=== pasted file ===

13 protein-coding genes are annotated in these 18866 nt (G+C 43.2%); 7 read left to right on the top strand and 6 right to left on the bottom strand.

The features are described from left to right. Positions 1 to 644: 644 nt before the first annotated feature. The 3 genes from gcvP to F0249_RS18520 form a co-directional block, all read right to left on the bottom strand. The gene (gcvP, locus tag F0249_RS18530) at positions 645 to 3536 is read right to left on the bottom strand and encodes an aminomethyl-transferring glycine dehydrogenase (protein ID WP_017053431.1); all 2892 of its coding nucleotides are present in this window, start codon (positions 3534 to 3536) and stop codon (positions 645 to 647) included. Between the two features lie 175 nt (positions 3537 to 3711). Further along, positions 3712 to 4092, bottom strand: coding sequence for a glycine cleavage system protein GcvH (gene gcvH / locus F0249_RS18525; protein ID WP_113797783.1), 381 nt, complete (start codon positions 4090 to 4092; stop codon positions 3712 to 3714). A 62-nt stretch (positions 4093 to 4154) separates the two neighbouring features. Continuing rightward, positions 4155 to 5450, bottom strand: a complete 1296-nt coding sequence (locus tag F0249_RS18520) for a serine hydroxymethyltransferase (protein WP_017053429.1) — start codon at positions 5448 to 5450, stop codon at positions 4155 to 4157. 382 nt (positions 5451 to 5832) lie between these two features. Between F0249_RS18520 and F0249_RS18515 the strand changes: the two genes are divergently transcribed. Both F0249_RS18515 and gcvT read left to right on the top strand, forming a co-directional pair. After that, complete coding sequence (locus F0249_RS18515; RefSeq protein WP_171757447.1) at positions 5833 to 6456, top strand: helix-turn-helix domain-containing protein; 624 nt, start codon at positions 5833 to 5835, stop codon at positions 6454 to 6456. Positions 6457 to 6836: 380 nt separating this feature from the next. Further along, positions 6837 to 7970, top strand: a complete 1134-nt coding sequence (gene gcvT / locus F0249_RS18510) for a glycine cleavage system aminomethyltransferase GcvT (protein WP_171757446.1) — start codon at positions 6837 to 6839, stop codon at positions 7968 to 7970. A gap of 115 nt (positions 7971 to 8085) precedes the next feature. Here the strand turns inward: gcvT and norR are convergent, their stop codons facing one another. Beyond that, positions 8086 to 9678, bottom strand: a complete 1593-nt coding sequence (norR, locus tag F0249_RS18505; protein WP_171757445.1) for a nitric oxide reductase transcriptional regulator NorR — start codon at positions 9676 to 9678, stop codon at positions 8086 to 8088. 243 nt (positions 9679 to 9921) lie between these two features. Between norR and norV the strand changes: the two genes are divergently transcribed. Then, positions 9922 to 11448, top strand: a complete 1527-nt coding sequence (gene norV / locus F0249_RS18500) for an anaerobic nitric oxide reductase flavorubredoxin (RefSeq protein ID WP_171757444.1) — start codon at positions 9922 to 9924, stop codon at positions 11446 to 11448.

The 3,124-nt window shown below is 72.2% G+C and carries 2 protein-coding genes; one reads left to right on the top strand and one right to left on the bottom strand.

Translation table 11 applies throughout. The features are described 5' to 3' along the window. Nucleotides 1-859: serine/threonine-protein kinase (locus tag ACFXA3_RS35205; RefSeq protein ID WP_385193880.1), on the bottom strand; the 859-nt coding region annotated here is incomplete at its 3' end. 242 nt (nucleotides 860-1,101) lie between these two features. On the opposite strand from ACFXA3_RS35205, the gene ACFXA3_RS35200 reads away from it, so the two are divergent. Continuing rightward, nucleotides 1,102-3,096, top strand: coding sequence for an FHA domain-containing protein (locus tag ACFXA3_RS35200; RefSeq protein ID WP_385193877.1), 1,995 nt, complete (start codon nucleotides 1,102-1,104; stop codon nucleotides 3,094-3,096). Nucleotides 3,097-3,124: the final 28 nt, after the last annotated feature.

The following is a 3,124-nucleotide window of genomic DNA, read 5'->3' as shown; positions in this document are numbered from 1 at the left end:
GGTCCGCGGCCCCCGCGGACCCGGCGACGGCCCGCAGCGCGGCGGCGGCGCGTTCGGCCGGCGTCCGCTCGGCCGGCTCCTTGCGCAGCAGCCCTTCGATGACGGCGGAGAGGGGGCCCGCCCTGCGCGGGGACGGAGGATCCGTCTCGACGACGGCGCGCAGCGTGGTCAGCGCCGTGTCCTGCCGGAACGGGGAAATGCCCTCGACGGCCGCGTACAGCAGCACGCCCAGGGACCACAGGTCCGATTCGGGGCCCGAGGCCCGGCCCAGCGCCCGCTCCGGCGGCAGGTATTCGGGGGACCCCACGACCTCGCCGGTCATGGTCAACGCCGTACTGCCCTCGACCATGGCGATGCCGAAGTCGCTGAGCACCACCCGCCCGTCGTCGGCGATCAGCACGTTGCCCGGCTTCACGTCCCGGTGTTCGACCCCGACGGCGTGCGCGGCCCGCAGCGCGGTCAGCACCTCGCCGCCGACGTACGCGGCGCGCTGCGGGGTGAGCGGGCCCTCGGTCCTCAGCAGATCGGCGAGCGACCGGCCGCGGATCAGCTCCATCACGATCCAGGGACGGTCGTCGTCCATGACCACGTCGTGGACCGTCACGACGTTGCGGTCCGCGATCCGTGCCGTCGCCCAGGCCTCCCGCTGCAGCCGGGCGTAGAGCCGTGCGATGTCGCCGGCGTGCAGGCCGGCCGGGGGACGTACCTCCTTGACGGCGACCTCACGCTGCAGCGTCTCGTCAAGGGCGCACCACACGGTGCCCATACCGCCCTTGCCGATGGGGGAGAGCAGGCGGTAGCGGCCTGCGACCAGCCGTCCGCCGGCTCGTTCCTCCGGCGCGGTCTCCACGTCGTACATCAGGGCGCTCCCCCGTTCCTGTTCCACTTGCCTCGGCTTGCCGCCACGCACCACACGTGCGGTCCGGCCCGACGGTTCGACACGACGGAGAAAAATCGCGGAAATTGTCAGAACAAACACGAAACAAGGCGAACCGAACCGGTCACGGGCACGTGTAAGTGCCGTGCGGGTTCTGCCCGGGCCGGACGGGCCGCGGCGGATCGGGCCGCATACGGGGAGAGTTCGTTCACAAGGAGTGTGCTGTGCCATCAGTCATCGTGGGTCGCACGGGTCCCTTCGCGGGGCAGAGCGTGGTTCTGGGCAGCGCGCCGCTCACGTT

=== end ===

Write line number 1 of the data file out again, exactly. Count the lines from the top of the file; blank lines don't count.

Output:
13 protein-coding genes are annotated in these 18866 nt (G+C 43.2%); 7 read left to right on the top strand and 6 right to left on the bottom strand.